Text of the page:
We’re celebrating five years of Sustainable Building Week and to help mark the occasion we’re launching Five Things: a series of interviews that connects our five years to you, Portland’s sustainability community. In the coming weeks, follow along as we share answers to five questions we’re posing to some of the biggest movers and shakers in our city, who are working to keep Portland green.
Describe what your day job is and what you do.
I direct a non-profit that serves Latino construction industry businesses and individuals. Every day, I meet with partners on ways we can bring support services to businesses; with public agencies on ways to remove barriers to supplier diversity goals; and with small business members to discuss ways we can increase their capacity.
Describe LatinoBuilt’s session at Sustainable Building Week.
Our session is an overview of the certification programs and specialization opportunities that exist for construction industry businesses in the emerging green building industry. My hope is that attendees will come away with some specific specialization certificates they will want to pursue as part of their business plan.
What does “sustainable” mean to you?
On the surface, it means it is designed to last indefinitely. Upon further analysis, this refers to meeting the needs of our present and future society in a way that does not render the planet uninhabitable for humans and other living species. Sustainability work requires a consistent focus on the social and environmental impacts of our economic decisions.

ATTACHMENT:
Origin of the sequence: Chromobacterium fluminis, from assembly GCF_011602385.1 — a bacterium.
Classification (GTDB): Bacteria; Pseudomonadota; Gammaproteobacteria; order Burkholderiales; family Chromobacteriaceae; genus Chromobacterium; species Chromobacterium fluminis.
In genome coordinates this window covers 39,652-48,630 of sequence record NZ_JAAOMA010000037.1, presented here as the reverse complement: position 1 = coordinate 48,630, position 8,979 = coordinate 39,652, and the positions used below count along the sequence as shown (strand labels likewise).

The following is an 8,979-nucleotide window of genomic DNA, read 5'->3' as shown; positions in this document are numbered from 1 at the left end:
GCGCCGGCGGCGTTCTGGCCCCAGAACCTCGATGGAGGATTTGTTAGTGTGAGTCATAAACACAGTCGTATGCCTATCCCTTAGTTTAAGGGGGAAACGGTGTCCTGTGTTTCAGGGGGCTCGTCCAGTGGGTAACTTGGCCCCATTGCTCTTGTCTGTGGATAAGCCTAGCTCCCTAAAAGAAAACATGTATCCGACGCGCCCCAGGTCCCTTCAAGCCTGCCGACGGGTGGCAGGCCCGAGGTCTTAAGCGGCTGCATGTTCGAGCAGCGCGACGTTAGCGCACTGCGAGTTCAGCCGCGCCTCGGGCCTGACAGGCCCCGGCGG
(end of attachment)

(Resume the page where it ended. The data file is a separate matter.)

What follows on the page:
What inroads has Portland made and what still needs to be done to “keep Portland green?”
Our bones are still good and our river-oriented geography lends itself to a green identity. To stay green, Portland needs to reconcile what a grown-up urban version of Portland will be. Simply put, we need to figure out how to scale green as we grow the region.
Name a Portland (or Oregon) project or collaboration that has inspired you and tell us why you are inspired by it.
Hassalo on Eighth is a great example of what public-private collaboration can do. It’s a shame we have not been able to replicate it.